Department of Defense (DoD) Secretary Ashton Carter urged Congress to end budget gridlock and achieve budget stability through bipartisanship.
Testifying before the Senate Armed Services Committee yesterday, Carter said budget stability is “critical in order for DoD and our people to address all the national security challenges we face.”
Carter identified three areas in the congressional review process that are of great concern to DoD: 1) budget gridlock and instability; 2) micromanagement; and 3) over-regulation. But at this hearing, he concentrated on budget stability saying he would work with congress on micromanagement and over-regulation when Congress finalizes the FY2017 National Defense Authorization bill. Congress is not expected to complete action on the FY2017 Defense Authorization bill until after the election.
Carter told the committee that budget instability is “one of the biggest strategic risks” to DoD’s enterprise. Such instability undercuts budget planning for warfighters and commanders, “baffles our friends and emboldens foes,” he said.
The inability for Congress to complete action on defense budget bills in a consistent, timely manner is “managerially and strategically unsound” and inhibits industry partners from operating efficiently on technology’s cutting edge, he stressed.
Carter lamented the ongoing use of continuing resolutions to fund defense damages readiness and modernization, as the Joint Chiefs told the committee last week. “Even a short-term CR slows our shipbuilding program,” Carter cited as an example.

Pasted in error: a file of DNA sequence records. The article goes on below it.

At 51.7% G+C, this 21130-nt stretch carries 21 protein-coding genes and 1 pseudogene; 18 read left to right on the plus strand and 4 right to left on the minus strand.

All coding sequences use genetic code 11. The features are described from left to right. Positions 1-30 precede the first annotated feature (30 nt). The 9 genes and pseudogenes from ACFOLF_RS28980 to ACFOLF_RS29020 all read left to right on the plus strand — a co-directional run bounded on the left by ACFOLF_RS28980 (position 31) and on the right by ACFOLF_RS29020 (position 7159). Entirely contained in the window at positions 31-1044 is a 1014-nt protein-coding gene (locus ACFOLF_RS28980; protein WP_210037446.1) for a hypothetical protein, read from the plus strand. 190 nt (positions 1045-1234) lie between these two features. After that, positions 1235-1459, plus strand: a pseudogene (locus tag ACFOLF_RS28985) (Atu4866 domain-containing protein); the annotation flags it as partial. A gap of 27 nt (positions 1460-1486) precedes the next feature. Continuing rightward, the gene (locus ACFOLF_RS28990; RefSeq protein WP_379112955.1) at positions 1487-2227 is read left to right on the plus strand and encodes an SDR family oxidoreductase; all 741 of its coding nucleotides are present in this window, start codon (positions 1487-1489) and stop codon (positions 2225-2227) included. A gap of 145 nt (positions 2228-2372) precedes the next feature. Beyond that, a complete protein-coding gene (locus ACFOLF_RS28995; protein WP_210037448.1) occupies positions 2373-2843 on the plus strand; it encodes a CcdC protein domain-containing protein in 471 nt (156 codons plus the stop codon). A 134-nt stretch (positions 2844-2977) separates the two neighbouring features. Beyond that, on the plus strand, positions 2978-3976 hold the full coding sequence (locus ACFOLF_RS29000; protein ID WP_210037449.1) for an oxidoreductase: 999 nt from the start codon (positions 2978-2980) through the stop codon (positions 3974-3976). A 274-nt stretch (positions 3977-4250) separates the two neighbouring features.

He argued that and the possible return to sequestration would devastate military readiness and modernization efforts. Carter warned that the use of budget gimmickry, such as using Overseas Contingency Operations (OCO) funding to fund base budget requirements, could make the return to sequestration more likely. Not only that, Carter said, it “harms readiness of our troops in order to buy more force structure than we can afford.”
The House version of the FY2017 DoD Appropriations bill would provide only $42.9 billion through April 2017 and use $16 billion in OCO funding for base budget requirements. The Senate Appropriations Committee bill would provide the full requested amount ($58.6 billion) for OCO.
Carter also rejected congressional proposals that would cut DoD investment priorities to fund programs that were unrequested or of lower priority. These proposals could “seriously imperil our future strength,” he said.
With a little over a week remaining until the beginning of FY2017, Carter pressed Congress to complete action on the FY2017 defense budget and avoid a lengthy continuing resolution. Unless Congress acts, he said FY2017 will begin with another CR for the eighth year in a row. Carter decried this as “a deplorable state of affairs.”